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    Review: Heavy Feather ‘Mountain Of Sugar’

    I know that nostalgia tends to get a bit of a bad rap, but don’t you sometimes think that the good ol’ days actually were better? Wouldn’t you rather watch Dogtanian over Paw Patrol? Smokey and the Bandit over Fast and Furious 27? Wasn’t Mumm-Ra the Ever-Living more shit-your-pants frightening than any cartoon bad guy the internet can produce? Moreover, he was liberally festooned with toilet paper which was quite considerate if you think about it. Clearly I’ve been watching too much TV of late, but I’m sure the same principle can be applied to music. Even if rock music didn’t peak in the early 70s, it can’t be entirely coincidental that so many bands still hark back to those halcyon days before solid-state electronics.

    Enter Swedish four-piece Heavy Feather, featuring members of bluesy stalwarts Siena Root. I think we can safely say that they’re big fans of rock from back in the day and Mountain Of Sugar, their second album, delivers a healthy dollop of blues and country-rock influenced riffage that reeks of brown polyester and Fu Manchu moustaches.

    While they’re by no means a carbon copy, an obvious contemporary point of comparison is Blues Pills: old school blues rock with a kick-ass singer. Vocalist Lisa Lystam not only has a serious set of pipes, she has a knack for interesting phrasings which really jump out. In a good way. And, as you would hope and expect, the guitar tone across the record is as warm and buttery as a crumpet, ideally one toasted over some well-heated valves and served on a plate lined with tolex such is its tasty analogue goodness.

    The album kicks off in a rocking fashion with 30 Days which encapsulates all the good things Heavy Feather do in an easy to digest sub-4-minute sandwich. Guitar tone to die for, charismatic singing, an infectious groove, and even some unexpected backing vocals that really lift the chorus. It’s seriously good. Bright In My Mind is perhaps a bit too reminiscent of a Blues Pills song I’m too lazy to identify, but if you can get past that it’s a another good track on its own terms. I especially liked the whistling halfway through which was much cooler than you might think.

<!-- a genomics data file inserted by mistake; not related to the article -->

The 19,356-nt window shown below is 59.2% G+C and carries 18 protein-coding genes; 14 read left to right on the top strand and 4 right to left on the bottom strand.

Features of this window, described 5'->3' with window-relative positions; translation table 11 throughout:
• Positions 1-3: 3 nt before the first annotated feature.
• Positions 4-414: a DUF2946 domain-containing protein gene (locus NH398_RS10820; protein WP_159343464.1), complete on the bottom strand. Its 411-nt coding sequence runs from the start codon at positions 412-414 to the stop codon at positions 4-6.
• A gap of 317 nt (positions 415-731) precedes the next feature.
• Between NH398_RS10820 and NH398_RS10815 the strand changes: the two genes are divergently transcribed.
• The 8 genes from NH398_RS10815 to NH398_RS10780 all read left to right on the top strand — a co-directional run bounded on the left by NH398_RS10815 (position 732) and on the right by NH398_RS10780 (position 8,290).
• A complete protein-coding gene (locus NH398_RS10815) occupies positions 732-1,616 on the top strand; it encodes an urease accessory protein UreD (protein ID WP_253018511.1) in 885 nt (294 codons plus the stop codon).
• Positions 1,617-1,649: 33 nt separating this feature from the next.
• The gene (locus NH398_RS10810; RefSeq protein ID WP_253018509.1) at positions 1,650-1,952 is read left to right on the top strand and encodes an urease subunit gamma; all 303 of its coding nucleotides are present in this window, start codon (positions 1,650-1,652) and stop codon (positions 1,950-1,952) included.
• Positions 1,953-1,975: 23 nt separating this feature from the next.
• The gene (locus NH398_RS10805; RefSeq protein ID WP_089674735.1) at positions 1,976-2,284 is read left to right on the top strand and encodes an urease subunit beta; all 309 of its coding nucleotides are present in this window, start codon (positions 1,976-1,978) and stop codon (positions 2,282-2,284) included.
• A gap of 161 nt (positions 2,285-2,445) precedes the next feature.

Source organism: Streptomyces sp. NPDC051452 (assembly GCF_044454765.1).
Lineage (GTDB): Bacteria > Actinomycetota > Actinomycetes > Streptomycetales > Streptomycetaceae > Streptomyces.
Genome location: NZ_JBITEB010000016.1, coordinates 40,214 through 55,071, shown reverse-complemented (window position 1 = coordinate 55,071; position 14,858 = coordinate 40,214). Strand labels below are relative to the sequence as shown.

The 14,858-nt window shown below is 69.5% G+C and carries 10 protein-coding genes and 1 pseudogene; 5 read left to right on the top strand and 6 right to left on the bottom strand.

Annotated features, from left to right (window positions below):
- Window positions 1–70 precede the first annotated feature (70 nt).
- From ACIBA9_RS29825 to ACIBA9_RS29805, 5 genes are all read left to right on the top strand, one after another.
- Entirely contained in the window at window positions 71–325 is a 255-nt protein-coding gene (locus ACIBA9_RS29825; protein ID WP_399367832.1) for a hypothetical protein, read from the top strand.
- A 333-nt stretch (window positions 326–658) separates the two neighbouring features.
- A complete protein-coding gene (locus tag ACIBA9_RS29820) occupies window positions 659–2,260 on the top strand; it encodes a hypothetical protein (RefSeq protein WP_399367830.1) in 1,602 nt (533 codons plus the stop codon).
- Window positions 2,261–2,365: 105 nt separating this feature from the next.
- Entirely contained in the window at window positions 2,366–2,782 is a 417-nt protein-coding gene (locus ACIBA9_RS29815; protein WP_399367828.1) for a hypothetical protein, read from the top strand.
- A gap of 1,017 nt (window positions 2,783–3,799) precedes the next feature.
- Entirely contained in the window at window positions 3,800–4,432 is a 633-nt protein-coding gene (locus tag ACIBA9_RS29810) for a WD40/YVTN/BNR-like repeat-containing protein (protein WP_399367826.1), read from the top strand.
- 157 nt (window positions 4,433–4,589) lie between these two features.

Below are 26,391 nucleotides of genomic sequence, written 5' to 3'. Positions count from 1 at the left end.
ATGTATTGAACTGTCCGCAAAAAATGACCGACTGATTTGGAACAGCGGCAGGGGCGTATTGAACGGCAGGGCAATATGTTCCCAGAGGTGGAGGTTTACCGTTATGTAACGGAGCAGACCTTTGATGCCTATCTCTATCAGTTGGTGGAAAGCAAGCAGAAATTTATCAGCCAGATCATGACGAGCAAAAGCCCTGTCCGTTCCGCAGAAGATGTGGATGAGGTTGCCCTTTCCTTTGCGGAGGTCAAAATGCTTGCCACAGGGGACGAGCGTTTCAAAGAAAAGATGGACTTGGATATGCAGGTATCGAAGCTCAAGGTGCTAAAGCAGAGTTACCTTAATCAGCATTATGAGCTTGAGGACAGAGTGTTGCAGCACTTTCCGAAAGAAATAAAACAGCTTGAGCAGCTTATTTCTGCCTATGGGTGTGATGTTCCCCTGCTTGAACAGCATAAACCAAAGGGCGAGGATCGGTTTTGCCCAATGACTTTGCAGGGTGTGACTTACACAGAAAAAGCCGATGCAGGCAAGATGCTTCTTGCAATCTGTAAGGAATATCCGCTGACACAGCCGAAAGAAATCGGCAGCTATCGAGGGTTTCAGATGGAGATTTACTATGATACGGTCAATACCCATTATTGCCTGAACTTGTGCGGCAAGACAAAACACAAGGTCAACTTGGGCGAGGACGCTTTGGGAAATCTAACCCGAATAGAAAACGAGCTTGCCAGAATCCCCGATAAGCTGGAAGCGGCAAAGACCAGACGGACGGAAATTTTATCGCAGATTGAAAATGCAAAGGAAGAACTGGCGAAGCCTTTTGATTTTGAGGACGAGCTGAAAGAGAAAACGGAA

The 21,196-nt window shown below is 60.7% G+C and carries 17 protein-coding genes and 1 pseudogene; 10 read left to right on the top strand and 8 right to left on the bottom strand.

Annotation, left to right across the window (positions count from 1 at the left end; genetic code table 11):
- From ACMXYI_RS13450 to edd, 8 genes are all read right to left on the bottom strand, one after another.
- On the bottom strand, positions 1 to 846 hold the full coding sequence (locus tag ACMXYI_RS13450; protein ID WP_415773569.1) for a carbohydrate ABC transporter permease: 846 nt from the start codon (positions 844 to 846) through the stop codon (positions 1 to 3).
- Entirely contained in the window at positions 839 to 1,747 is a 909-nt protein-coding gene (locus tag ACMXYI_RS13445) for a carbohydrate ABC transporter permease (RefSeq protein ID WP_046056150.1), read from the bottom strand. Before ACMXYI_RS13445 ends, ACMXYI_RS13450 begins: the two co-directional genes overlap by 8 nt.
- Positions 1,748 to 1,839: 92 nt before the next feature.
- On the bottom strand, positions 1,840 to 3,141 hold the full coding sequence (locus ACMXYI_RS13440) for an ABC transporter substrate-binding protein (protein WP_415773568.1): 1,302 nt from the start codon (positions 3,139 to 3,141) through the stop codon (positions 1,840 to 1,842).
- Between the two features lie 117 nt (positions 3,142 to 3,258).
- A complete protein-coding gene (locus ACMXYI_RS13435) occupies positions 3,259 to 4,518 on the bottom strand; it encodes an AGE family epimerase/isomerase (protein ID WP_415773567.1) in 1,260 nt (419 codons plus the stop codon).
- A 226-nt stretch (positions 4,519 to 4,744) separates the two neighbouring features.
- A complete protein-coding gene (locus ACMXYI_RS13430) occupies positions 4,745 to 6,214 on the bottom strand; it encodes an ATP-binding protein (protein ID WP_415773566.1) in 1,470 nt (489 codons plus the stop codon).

a healthy dollop of blues and country-rock influenced riffage that reeks of brown polyester and Fu Manchu moustaches…

    Third track Love Will Come Easy is, for me, the best and most memorable on the album. It’s got that raw bluesy edge that The White Stripes nailed, at least in the early part of their career, except here it’s paired with a proper singer and rhythm section. Again, I really liked the prominent use of backing vocals on this track, which made me wonder why they seem so thin on the ground in heavy rock these days. I’m not entirely sure if the title track is intended as a criticism of over-generous agricultural subsidies, but in any event it’s another cracker with a stomping groove and a catchy chorus.

    After that strong start, I do feel that the album goes off the boil somewhat. It’s not that the rest of it is bad by any means; it’s just that I’ve found my attention tends to go a-wandering every time I listen. Too Many Times is a good example: it features some tasty slide guitar (and I absolutely love slide guitar), but the song itself is just a bit forgettable. Rubble And Debris is another one that has promising elements (in this case a choppy verse riff that reminded me of early Deep Purple) but doesn’t quite deliver.

    That said, while the album struggles to match its blistering start, the positives definitely outweigh the negatives. The mellow ballad Let It Shine works really well and the other slower number Sometimes I Feel (which features guitarist Matte Gustafsson on vocals) is pretty sweet and completely nails the early-70s country rock vibe. Overall, while Mountain Of Sugar might not be a completely essential listen, I can think of many worse ways of spending 45 minutes. Give it a go and allow yourself to dream that mobile phones haven’t been invented yet.

    Label: The Sign Records
    Band Links: Facebook | Bandcamp | Instagram

    Scribed by: Liam Blanc




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